London, March I Is. ��� Tlie Oxford
crew rowed over the full course from
Piitnev to Mmtlrrke this morning In
20 minutes, 60 seconds on 11 rough
Hood tide, The Cambridge crew covered the same distance on Saturday
on an ebb tide In 20 minutes, 4N
seconds.
ARTILLERYMEN KII.I.KH.
Ilornbuv. March 80,���Seven gunners
were kliled by the explosion of n
howitzer shell at Hecunderubiid, India, today.
have   notified   bouse   owners
tbeir dvoiniks or house   police   ropirr t | rlH|
for duty and hold themselves iu   constant readiness. A sot-iia,or company,
of Cossacks passed the Moscow gate
Ibis morning on then- way to Tsar-S-
koeselo, 17 miles south of St. Petersburg Lo which place the czar lias just
removed. Tin- poltoe said they would
escort the czar lim-k to the winter palace nnd that be would return by ear
i-ingr' tnBtCAd of by rail. It appears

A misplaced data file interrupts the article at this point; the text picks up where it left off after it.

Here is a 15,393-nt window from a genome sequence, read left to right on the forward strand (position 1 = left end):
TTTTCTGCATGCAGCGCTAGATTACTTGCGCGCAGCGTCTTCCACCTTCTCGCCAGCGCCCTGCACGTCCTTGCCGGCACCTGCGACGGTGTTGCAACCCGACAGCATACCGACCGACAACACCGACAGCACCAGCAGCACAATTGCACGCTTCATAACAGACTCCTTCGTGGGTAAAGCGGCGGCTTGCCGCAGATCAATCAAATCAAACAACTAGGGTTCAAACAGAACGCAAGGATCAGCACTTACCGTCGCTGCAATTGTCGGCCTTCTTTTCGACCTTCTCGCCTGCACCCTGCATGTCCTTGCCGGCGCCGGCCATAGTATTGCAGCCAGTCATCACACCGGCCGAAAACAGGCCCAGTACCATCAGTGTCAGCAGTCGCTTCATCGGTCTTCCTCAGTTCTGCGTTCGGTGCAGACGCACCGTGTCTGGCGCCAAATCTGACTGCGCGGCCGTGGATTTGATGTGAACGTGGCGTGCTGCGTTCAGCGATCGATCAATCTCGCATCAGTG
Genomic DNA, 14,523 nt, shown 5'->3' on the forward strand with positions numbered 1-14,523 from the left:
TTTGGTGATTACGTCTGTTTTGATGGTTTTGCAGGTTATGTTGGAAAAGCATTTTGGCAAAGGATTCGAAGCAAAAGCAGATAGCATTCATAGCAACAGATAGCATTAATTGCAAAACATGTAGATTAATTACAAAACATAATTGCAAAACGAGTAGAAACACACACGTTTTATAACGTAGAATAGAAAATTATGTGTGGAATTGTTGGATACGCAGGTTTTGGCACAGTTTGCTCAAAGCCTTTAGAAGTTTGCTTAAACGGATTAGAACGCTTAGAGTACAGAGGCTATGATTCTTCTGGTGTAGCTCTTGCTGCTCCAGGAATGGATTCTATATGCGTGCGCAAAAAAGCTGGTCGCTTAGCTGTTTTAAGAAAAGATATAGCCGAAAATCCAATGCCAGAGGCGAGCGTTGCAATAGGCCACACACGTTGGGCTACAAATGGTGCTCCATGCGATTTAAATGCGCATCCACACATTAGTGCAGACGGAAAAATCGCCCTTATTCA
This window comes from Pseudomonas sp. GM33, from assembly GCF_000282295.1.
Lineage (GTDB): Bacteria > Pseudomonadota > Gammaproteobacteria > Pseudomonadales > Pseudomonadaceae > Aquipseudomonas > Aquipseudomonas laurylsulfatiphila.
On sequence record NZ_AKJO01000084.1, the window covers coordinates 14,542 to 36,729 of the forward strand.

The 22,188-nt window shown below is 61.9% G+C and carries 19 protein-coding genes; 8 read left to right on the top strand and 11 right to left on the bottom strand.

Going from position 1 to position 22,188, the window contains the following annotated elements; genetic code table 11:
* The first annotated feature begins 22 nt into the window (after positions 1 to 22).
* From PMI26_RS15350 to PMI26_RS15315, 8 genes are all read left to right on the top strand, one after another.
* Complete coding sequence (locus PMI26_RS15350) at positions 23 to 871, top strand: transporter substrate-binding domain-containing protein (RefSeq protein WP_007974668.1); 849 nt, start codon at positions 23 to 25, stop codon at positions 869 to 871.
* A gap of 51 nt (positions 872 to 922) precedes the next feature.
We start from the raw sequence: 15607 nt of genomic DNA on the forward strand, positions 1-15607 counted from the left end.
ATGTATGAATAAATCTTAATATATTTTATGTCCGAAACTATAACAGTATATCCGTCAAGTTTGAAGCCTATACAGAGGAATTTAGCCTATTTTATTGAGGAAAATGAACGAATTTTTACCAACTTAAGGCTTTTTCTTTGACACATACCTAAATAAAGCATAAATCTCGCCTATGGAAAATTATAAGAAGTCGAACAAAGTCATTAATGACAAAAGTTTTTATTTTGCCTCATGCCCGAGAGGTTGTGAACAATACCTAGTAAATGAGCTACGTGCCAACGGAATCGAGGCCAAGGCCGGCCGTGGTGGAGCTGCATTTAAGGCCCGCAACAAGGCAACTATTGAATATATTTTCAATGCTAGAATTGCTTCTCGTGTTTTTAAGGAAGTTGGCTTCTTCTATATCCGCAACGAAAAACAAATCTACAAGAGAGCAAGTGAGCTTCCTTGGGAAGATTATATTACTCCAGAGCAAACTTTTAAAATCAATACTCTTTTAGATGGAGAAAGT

probable, howevei, tbat the Cossacks
were merely   sent  lo TsarHkoeselo   as
a  precaution,  since  bis majesty  is
more enslly protected there than here.
It is apparently confirmed that three
students were killed yesterday. The
Cossacks lode Into the crowds on the
sidewalk nnd many laces were cut
open by their knotted whips. Students and WOIking men threw rubber
shoes, canes ami snow balls at the
Cossacks. It is reported that one Cos-
suck was killed. An official of tbe
political police said 1,0110 prisoners
weie taken, among them being 860
women students.
The presence uf working men among
tbe rioters rendered tbe demonstration
more dangerous than any known in a
generation. After rending the manifesto, the students threw their crumpled ,-npicK Into the crowd and raised
a ling inscribed.  ''For liberty."    The
student! also ihonted, "Help  us get
to have!'"(.' " question of the cc
our    rights" and the   inolr   rcsporrih-d
with outers.
The Official Messenger   which   published a report of   recent disorders   in
various Russian pities and of Sunday's
outbreak in St. Petersburg* says of
thelutter:    "When    the crowd, nrim-
ering  .1,1100,   became  turbulent   tho
Cossacks and police were summoned.
Tin1  demonstrators retroltod  to  the
cithcdrril of Our l.ady of Kasan, pelting the Cossacks and police with   various missiles.    The students   a'teinpt-      ^^^^^^^^^^^^^^